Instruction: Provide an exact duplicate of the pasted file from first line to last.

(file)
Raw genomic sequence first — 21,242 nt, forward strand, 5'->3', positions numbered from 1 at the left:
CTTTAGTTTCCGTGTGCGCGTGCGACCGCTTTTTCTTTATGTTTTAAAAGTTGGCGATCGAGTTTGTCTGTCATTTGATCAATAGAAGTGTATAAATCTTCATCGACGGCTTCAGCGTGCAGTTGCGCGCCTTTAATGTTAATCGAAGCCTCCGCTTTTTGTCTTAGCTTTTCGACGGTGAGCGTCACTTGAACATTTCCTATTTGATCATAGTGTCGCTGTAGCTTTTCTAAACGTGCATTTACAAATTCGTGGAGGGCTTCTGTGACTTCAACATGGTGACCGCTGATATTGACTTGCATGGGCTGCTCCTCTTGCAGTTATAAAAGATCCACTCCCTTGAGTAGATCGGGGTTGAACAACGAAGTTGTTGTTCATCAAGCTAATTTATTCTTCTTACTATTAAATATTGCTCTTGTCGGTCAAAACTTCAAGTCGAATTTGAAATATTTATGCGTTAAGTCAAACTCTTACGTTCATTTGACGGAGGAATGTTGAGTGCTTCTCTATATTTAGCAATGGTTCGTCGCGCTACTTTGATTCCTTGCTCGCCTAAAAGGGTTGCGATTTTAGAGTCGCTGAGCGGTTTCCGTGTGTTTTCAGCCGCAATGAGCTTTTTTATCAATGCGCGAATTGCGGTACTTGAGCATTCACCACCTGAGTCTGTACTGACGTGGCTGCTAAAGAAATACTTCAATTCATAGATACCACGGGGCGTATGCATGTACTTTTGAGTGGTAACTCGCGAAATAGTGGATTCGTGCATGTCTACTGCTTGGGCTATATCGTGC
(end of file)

Raw genomic sequence first — 21,242 nt, forward strand, 5'->3', positions numbered from 1 at the left:
CTTTAGTTTCCGTGTGCGCGTGCGACCGCTTTTTCTTTATGTTTTAAAAGTTGGCGATCGAGTTTGTCTGTCATTTGATCAATAGAAGTGTATAAATCTTCATCGACGGCTTCAGCGTGCAGTTGCGCGCCTTTAATGTTAATCGAAGCCTCCGCTTTTTGTCTTAGCTTTTCGACGGTGAGCGTCACTTGAACATTTCCTATTTGATCATAGTGTCGCTGTAGCTTTTCTAAACGTGCATTTACAAATTCGTGGAGGGCTTCTGTGACTTCAACATGGTGACCGCTGATATTGACTTGCATGGGCTGCTCCTCTTGCAGTTATAAAAGATCCACTCCCTTGAGTAGATCGGGGTTGAACAACGAAGTTGTTGTTCATCAAGCTAATTTATTCTTCTTACTATTAAATATTGCTCTTGTCGGTCAAAACTTCAAGTCGAATTTGAAATATTTATGCGTTAAGTCAAACTCTTACGTTCATTTGACGGAGGAATGTTGAGTGCTTCTCTATATTTAGCAATGGTTCGTCGCGCTACTTTGATTCCTTGCTCGCCTAAAAGGGTTGCGATTTTAGAGTCGCTGAGCGGTTTCCGTGTGTTTTCAGCCGCAATGAGCTTTTTTATCAATGCGCGAATTGCGGTACTTGAGCATTCACCACCTGAGTCTGTACTGACGTGGCTGCTAAAGAAATACTTCAATTCATAGATACCACGGGGCGTATGCATGTACTTTTGAGTGGTAACTCGCGAAATAGTGGATTCGTGCATGTCTACTGCTTGGGCTATATCGTGC